FEARS for wildlife have been raised after “paint” was dumped in the River Crouch.

Wendy Dunmow is among residents who worry the oil-based substance, which sits in the stream opposite London Road, Wickford, has been making nearby wildlife ill.

She says she has seen four magpies die in the last few weeks, after being in the stream.

The 50-year-old from Wickford said: “A few weeks ago we had a baby magpie get quite poorly so we took it to the South Essex Wildlife Hospital.

“We then found another one in the stream which runs at the back of our garden and joins to the River Crouch.

“That Saturday a neighbour made us aware of what we thought was engine oil contamination, but we now think is black paint which was dumped there.

“Soon later we’ve had to pull another bird out the stream, which now has a film all over the top of it. It was caked in this black substance, so we called the Environment Agency.

“I did all I could to make everyone aware, just in case this is making animals sick. All in all four magpies have died, so I worry they could be getting ill after drinking out of this.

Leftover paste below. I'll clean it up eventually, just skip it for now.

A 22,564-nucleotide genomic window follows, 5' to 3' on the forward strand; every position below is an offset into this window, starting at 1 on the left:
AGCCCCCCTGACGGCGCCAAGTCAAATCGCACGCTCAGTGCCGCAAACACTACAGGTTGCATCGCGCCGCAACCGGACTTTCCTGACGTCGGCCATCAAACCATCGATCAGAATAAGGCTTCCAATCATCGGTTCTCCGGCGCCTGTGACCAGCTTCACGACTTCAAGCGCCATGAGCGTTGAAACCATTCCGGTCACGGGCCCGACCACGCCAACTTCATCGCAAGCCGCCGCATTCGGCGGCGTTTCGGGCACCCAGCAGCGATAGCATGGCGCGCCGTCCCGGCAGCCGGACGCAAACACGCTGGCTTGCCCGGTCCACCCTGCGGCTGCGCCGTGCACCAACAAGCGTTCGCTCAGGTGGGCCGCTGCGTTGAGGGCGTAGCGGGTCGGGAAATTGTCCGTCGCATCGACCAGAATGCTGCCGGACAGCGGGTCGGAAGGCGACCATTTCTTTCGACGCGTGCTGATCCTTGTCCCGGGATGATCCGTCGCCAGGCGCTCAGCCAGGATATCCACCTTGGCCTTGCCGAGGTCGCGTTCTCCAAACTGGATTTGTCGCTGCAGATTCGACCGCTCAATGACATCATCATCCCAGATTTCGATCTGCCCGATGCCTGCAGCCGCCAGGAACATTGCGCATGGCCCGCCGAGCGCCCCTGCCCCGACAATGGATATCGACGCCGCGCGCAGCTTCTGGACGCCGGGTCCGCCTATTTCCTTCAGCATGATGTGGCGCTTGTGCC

“There’s a lot of wildlife like foxes and badgers, so I hope this isn’t some sort of permanent contamination and that if it rains it won’t seep to the stream further down.”

Peter Steward from the River Crouch Conservation Trust, said: “I’ve been down there to investigate and you can see there’s paint which has been spilt into the ditch, which appears to have gone hard on the surface of the water. This runs for about 20 feet and the rest is clear.

“Although I do think it’s unlikely an animal would drink the water where it’s got paint in it and there are other bodies of water nearby they can drink from, it’s unacceptable and does sadden me when any substance pollutes a river.

“I have called the Environment Agency who are looking into it but can’t come out due to Covid-19, which is quite frustrating.”

An Environment Agency spokesman, said: “We are aware of this incident on a tributary of the River Crouch and are investigating it. If the public see any animals or fish in distress please report it to 0800 80 70 60.”